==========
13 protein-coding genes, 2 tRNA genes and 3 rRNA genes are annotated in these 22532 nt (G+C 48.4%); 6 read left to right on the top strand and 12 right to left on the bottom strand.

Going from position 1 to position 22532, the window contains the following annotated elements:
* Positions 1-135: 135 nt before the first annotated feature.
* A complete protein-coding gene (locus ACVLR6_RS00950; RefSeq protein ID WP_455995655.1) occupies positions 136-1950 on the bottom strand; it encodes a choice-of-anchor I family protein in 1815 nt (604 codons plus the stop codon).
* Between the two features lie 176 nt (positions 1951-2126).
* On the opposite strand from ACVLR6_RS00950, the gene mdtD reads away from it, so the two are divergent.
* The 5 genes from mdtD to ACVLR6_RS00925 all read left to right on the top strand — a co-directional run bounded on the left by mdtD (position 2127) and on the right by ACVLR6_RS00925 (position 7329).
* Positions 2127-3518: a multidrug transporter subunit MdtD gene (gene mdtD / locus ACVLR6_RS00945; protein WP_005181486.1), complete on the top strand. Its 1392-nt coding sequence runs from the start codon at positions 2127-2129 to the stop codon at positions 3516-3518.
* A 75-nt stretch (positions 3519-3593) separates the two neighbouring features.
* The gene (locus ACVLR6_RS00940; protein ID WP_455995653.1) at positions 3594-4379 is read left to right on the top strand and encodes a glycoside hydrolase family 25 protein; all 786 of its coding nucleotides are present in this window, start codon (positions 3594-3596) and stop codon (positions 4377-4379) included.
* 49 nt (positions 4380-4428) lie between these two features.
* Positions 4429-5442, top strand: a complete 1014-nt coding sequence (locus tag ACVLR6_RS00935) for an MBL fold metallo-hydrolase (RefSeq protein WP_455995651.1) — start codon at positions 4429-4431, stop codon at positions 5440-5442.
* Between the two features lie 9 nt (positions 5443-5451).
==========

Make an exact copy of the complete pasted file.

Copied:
13 protein-coding genes, 2 tRNA genes and 3 rRNA genes are annotated in these 22532 nt (G+C 48.4%); 6 read left to right on the top strand and 12 right to left on the bottom strand.

Going from position 1 to position 22532, the window contains the following annotated elements:
* Positions 1-135: 135 nt before the first annotated feature.
* A complete protein-coding gene (locus ACVLR6_RS00950; RefSeq protein ID WP_455995655.1) occupies positions 136-1950 on the bottom strand; it encodes a choice-of-anchor I family protein in 1815 nt (604 codons plus the stop codon).
* Between the two features lie 176 nt (positions 1951-2126).
* On the opposite strand from ACVLR6_RS00950, the gene mdtD reads away from it, so the two are divergent.
* The 5 genes from mdtD to ACVLR6_RS00925 all read left to right on the top strand — a co-directional run bounded on the left by mdtD (position 2127) and on the right by ACVLR6_RS00925 (position 7329).
* Positions 2127-3518: a multidrug transporter subunit MdtD gene (gene mdtD / locus ACVLR6_RS00945; protein WP_005181486.1), complete on the top strand. Its 1392-nt coding sequence runs from the start codon at positions 2127-2129 to the stop codon at positions 3516-3518.
* A 75-nt stretch (positions 3519-3593) separates the two neighbouring features.
* The gene (locus ACVLR6_RS00940; protein ID WP_455995653.1) at positions 3594-4379 is read left to right on the top strand and encodes a glycoside hydrolase family 25 protein; all 786 of its coding nucleotides are present in this window, start codon (positions 3594-3596) and stop codon (positions 4377-4379) included.
* 49 nt (positions 4380-4428) lie between these two features.
* Positions 4429-5442, top strand: a complete 1014-nt coding sequence (locus tag ACVLR6_RS00935) for an MBL fold metallo-hydrolase (RefSeq protein WP_455995651.1) — start codon at positions 4429-4431, stop codon at positions 5440-5442.
* Between the two features lie 9 nt (positions 5443-5451).